To see Katzenstein’s current exhibition Havana Rhythms click here

HAVANA RHYTHMS Opens at Lafayette College

Image

@ Lass Gallery, Skillman Library

20148051

Three Women, Malecón  Havana, Cuba 2014

This September Lafayette College in Easton, PA will present Havana Rhythms, an exhibition of photographs created by David Katzenstein on a recent visit to Havana, Cuba. These striking images will be on view in the Lass Gallery at Skillman Library from September 17, 2015 to January 15, 2016. There will be a gallery talk on Monday, September 21 at 12:00pm.

Photography can only represent the present. Once photographed, the subject becomes part of the past – Berenice Abbott

Over the past 80 years, Havana has drawn important photographers who explored this vibrant city through their distinct visions. In the 1930s, Walker Evans captured the graphic quality of men and women against white buildings plastered with advertisements. Henri Cartier-Bresson found the political “decisive moment” in his 1963 photographs of Fidel Castro and Che Guevara interacting with the people of Cuba. Abbot’s quotation speaks to the work of these photographers, who caught their subjects at a significant moment in time.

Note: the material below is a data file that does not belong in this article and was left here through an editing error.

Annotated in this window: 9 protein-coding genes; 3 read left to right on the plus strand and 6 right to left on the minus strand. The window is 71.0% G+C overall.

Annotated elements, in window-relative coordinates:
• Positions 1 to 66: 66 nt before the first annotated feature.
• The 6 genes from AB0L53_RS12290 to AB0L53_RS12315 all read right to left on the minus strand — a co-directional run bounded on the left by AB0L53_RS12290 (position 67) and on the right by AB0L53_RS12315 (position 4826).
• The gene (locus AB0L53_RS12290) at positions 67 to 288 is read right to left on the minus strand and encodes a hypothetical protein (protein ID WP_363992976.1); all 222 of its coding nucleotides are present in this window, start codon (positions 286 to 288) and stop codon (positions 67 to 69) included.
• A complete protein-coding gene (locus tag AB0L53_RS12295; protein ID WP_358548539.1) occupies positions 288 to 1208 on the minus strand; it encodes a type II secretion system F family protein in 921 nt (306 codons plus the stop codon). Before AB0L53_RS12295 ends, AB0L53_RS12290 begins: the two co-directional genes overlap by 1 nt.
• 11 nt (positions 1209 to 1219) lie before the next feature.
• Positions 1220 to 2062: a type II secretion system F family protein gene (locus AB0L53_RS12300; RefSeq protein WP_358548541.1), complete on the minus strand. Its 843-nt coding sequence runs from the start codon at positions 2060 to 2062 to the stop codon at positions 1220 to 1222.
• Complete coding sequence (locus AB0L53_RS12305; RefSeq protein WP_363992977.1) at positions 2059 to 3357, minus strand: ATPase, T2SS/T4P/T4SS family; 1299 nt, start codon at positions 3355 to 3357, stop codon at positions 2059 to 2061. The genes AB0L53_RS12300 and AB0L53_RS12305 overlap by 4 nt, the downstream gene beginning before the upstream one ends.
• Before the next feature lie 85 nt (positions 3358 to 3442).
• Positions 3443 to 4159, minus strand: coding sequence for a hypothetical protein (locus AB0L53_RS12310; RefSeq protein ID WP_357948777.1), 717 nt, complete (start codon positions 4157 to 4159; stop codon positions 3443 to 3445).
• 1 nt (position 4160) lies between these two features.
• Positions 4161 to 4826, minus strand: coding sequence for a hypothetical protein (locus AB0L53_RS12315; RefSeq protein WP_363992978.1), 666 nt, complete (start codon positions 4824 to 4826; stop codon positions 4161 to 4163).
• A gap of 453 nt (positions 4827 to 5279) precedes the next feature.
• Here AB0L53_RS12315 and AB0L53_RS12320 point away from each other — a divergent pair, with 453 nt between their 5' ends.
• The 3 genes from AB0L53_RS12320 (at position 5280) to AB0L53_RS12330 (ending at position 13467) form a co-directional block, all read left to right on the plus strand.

In December 2014, as cold-war hostilities isolating Cuba were poised to come to a historic end, David Katzenstein photographed Havana’s sounds, colors, and energy. Unlike Evans’ and Cartier-Bresson’s black and white images, Katzenstein has found a musical quality using compositions of raw colors in a wide variety of subjects. From these photographs, we feel the powerful rhythms that people create while interacting on the Malecón, as colorful, bulbous cars race through the city, mirrored by curio shop objects, juxtaposed like musical notes that quietly echo their revolutionary past. Today the photographs of the dancers and musicians pulsate with the timeless energy of the Cuban tradition. Through his work, we see the present becoming the past in a new light.